In these days of doing less with more, almost everyone is used to wearing a lot of hats but when one of your hats is a crown, that’s when things can get really interesting. The program director for Columbus Technical College’s Medical Assisting, Medical Coding, and Medical Front Office Assisting programs is also the crown holder for the Mrs. Phenix City (America). But there’s even another hat – that’s one of an author.
Leslie Noles has had a busy few years. For the last four, she’s been working tirelessly on authoring a textbook for medical assisting students. The book entitled Clinical Skills for Patient-Centered Care is described as a hands-on workbook/textbook combination. She has edited several medical assisting textbooks with the F.A. Davis publishing company out of Philadelphia so when they contacted her about getting her own byline, she didn’t have to think twice.
“I’ve had a relationship with them for a while,” Noles said. “I was thrilled when they asked me to write my own textbook. After all, I put these techniques into practice with my own students and we’ve had phenomenal success. I want to give other instructors and students at other schools the same opportunities.”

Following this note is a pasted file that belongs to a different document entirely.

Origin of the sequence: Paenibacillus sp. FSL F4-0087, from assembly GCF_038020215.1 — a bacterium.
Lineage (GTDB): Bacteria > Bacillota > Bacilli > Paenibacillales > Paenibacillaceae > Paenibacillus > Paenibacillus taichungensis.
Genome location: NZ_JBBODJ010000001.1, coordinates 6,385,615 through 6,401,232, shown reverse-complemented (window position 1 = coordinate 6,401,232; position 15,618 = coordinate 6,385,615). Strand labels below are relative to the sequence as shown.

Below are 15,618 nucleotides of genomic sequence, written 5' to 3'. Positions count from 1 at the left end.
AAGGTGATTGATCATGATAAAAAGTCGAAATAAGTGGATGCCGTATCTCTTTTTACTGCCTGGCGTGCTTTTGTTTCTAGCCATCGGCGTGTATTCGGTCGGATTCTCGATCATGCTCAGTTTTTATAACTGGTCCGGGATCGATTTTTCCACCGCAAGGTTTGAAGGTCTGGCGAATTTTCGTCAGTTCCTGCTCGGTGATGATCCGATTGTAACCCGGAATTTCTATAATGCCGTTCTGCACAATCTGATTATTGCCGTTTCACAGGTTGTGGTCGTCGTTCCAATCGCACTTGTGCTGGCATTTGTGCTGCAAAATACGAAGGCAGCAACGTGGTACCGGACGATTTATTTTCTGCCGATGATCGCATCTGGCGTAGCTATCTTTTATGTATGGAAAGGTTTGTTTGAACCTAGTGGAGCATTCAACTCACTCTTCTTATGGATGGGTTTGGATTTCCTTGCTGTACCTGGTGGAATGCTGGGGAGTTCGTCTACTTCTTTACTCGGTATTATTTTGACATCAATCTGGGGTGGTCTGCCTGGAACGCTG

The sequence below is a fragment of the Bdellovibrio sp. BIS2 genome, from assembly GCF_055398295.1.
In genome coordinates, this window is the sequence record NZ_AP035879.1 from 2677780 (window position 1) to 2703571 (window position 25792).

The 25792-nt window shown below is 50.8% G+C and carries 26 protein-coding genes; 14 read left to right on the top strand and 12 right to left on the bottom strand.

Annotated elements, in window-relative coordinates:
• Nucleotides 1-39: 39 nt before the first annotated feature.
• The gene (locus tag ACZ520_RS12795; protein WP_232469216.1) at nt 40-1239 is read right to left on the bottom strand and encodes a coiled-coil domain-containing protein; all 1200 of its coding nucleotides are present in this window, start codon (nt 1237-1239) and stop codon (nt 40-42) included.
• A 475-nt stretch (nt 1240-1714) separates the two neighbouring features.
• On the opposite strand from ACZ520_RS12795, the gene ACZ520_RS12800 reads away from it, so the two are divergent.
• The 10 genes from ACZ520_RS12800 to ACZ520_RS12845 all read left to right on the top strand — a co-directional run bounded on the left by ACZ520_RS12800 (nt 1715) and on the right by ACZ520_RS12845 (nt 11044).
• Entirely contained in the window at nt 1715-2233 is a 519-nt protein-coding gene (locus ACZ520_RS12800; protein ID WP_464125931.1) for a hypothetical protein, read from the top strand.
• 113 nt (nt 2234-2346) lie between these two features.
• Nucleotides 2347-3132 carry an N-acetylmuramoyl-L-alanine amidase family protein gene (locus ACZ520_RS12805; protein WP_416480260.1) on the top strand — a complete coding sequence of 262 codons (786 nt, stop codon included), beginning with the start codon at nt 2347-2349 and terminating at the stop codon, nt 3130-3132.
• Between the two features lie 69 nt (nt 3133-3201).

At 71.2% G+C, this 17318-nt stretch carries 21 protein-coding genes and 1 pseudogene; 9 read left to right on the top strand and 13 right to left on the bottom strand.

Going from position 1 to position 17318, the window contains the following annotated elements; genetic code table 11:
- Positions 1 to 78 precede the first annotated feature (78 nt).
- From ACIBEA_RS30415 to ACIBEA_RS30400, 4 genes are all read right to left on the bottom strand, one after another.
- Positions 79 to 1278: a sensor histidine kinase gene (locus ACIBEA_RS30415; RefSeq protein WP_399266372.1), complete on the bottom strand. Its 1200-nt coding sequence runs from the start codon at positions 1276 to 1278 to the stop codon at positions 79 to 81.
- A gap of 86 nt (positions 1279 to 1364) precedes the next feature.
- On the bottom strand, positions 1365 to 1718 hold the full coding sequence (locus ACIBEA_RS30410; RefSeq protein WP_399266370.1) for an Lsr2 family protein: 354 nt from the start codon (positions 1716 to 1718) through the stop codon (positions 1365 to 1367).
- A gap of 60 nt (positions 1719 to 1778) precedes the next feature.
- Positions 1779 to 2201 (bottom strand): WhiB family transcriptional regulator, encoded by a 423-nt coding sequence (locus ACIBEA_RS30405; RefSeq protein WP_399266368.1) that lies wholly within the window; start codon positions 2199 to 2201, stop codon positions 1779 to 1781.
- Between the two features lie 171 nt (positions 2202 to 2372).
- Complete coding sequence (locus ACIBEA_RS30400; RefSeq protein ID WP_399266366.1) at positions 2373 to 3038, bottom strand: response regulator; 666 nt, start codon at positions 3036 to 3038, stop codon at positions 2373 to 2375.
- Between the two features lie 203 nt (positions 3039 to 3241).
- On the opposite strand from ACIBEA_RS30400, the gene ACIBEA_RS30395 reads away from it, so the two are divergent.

Her book focuses on best practices for clinical medical assisting and it comes from personal events.
“I based a lot of the lessons on my own experiences in patient education. I’d like the reader to know how to provide the best possible care and most effective communication. There are even real world tips in the book.
When reviewers read over her proposal, they were smitten and, Noles said, especially liked her chapter on how to best administer medication with the least pain and discomfort. Clinical Skills for Patient-Centered Care should be in print in summer or fall of 2015.
As for the crown-wearing part of her life, Leslie Noles is no stranger to the pageant world. She actually participated in several pageants before she was married and became a mother.
“I represented Jacksonville State University in 1997 as part of the Miss Alabama pageant,” Noles remembered with a smile.
Currently, she assists contestants with their hair and make-up needs. So when she was dolling up some Miss Georgia contestants this year and a friend told her she should go out for the Mrs. Phenix City competition she did what any overbooked, 40-plus hour a week wife and mother who’s authoring a book would do… she said why not? After sending some pictures of herself and a resume, she soon found out she was named Mrs. Phenix City. In March, she’ll be competing in the Mrs. Alabama pageant.
Her husband and six-year-old son are already practicing getting used to the idea of having a statewide winner in the family.
“I’ll pick up the phone and my son will say, ‘Hello? Mrs. Alabama?'”